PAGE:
Welcome! Jesus Christ is my LORD and Savior! Romans 10:9-10,13; John 3:16

[For EU visitors, I do not personally use cookies, but Google or any clickable link (if you choose to click on it) might. This is in compliance with mandatory EU notification]

I am a Natural Born United States Citizen with NO allegiance or citizenship to any nation but my own, and will use this site as a hobby place of sorts to present my own political and religious viewpoints, as a genuine Constitutional Conservative and a genuine Christian Conservative.

Thank you for coming.
In the Year of our LORD Jesus Christ
-- As of January 20, 2017
A Sigh Of Relief With The Inauguration Of Donald John Trump as President of the United States of America, And Hope For A Prosperous Future For All United States Citizens (we who are a nation called "the melting pot of the world"). We shall be great and exceptionally great again.

It is likely that the entries to this blog will be less frequent than in years past. I do intend to keep this blog active, and to offer insightful information and/or opinion (and sometimes humor and/or entertainment on occasion) when I do post.

Peace and Liberty. Semper Fidelis.

Sunday, December 6, 2009

Biblical Fruits and Grains: The Pomegranate

The Pomegranate –

Its tree or shrub generally grows to a height of 20 - 30 feet, and produces a grenade-like fruit, which is compared to an apple in its shape. Within its skin are hundreds of pods which are eaten raw or squeezed for juice. The tree itself is a flowery shrub-like deciduous evergreen with crimson flowers.

The plant thrives in soils with high alkalinity, upon brackish irrigation waters, and in dry climates where the temperature doesn’t usually fall below 12 degrees Fahrenheit.

The Pomegranate tree will bear fruit about 3 years from its planting, but the fruit must remain up for 6-7 months after flowering. If it does not remain attached, the fruit will never sweeten/ripen. Once plucked, its fruit is the same as that of the apple. It is a favorite sustenance of lepers, who derive some apparent relief from its properties.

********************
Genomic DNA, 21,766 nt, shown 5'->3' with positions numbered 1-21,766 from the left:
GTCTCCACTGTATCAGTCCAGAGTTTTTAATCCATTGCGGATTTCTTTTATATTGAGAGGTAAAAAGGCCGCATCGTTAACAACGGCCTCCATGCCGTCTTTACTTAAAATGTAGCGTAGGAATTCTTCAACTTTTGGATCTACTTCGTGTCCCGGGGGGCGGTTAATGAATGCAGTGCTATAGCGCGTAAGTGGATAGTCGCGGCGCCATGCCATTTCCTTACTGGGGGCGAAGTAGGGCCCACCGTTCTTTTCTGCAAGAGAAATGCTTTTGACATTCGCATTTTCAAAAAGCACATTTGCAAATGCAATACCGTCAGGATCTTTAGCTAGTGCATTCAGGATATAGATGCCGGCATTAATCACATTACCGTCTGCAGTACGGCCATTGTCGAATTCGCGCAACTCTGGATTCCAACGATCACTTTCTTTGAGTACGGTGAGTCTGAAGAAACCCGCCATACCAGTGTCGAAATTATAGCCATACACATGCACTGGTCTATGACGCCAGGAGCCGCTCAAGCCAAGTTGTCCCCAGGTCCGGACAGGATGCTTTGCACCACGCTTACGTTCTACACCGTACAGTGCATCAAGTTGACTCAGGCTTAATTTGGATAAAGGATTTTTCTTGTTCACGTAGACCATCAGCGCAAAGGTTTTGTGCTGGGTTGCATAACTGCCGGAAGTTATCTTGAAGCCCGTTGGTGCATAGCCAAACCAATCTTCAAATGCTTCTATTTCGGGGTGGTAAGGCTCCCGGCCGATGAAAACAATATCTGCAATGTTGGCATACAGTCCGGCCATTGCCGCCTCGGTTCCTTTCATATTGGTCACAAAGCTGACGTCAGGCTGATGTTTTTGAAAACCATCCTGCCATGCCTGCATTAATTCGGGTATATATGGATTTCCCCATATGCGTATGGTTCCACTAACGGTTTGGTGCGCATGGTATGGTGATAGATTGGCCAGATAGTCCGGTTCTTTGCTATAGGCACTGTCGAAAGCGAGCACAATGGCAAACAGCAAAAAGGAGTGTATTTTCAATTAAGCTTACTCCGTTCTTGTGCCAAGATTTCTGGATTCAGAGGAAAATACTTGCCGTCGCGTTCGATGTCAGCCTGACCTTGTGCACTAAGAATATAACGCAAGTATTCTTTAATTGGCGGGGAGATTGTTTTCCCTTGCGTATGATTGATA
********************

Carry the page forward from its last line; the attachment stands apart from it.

The pomegranate is highly susceptible to infestation and dry rot, as well as soft rot (from over-watering). Vinegar would have been applied to the plant to combat caterpillar infestations.

The Pomegranate is used by tanners in the tanning of leather. The root bark, fruit rinds, and even the trunk bark have solutions of tannin hovering around 25% in them. The bark of the stem and root are used in the treatment of tapeworm infestations, but mild overdoses can cause a simultaneous dual direction “body cleanse”.

The presence of the Pomegranate, along with the Vine, the Fig, and the Olive, is considered to be linked to G-D’s Temple Blessing upon Israel (Haggai 2:13).

The Passover lamb is required to be roasted whole while suspended on a dry pomegranate branch.

During the time of first fruits, Jewish tradition tells us:

"When a person goes down to his field and sees (for the first time) a ripe fig or a ripe cluster of grapes, or a ripe pomegranate, he binds a reed or grass ribbon around it and says, 'These are the firstfruits...'" (Bikkurim 1:1)

In I Samuel 14:2 ff., while Saul rested under a Pomegranate Tree with his 600 bodyguards about him, G-D used Saul’s son Jonathan and his armor bearer in his delivering Israel from the Philistines, who were on the threshold of victory in defeating Israel.

The Pomegranate is also associated with the Temple's High Priest.

The Crimson flowers and the fruit rinds of the pomegranate were used to make red dyes used in both textile work (Exodus 28:31,33,34) and in the dying of wool, such as that of the High Priest’s garment.

The High Priest wore 8 “garments” –the breastplate, the robe, the tunic, the crown, the pants, the turban, and the belt. In these he used 3 materials: twisted linen, dyed wool, and gold. Gold was used in only the high priest’s crown and in the pomegranate bells at the hem of his garment (Exodus 28:34, 36). There were 72 pomegranate shaped bells on this hem, with sky blue, crimson red, and dark red wools.

No comments:

Post a Comment